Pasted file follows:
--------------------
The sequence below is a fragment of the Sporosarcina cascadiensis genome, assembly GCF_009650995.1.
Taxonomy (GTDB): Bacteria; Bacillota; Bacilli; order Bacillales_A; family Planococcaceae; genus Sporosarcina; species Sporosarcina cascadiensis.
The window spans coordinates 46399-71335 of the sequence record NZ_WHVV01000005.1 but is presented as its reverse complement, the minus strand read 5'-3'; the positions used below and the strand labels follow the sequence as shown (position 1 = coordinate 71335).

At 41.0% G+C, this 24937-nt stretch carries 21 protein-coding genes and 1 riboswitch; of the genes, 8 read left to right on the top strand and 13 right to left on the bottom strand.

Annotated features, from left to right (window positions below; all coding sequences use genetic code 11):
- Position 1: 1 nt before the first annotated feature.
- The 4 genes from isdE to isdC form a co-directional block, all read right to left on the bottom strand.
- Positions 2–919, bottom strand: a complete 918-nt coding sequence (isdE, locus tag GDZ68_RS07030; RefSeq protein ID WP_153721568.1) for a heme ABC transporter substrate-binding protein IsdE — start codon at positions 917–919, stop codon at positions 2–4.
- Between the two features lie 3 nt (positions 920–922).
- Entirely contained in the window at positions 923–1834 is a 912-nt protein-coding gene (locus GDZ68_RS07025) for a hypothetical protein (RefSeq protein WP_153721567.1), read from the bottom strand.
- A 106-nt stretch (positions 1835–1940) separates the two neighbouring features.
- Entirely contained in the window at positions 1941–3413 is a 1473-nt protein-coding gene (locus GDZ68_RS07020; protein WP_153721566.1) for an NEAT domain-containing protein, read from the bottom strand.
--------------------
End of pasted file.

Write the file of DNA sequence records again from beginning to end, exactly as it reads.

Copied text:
The sequence below is a fragment of the Sporosarcina cascadiensis genome, assembly GCF_009650995.1.
Taxonomy (GTDB): Bacteria; Bacillota; Bacilli; order Bacillales_A; family Planococcaceae; genus Sporosarcina; species Sporosarcina cascadiensis.
The window spans coordinates 46399-71335 of the sequence record NZ_WHVV01000005.1 but is presented as its reverse complement, the minus strand read 5'-3'; the positions used below and the strand labels follow the sequence as shown (position 1 = coordinate 71335).

At 41.0% G+C, this 24937-nt stretch carries 21 protein-coding genes and 1 riboswitch; of the genes, 8 read left to right on the top strand and 13 right to left on the bottom strand.

Annotated features, from left to right (window positions below; all coding sequences use genetic code 11):
- Position 1: 1 nt before the first annotated feature.
- The 4 genes from isdE to isdC form a co-directional block, all read right to left on the bottom strand.
- Positions 2–919, bottom strand: a complete 918-nt coding sequence (isdE, locus tag GDZ68_RS07030; RefSeq protein ID WP_153721568.1) for a heme ABC transporter substrate-binding protein IsdE — start codon at positions 917–919, stop codon at positions 2–4.
- Between the two features lie 3 nt (positions 920–922).
- Entirely contained in the window at positions 923–1834 is a 912-nt protein-coding gene (locus GDZ68_RS07025) for a hypothetical protein (RefSeq protein WP_153721567.1), read from the bottom strand.
- A 106-nt stretch (positions 1835–1940) separates the two neighbouring features.
- Entirely contained in the window at positions 1941–3413 is a 1473-nt protein-coding gene (locus GDZ68_RS07020; protein WP_153721566.1) for an NEAT domain-containing protein, read from the bottom strand.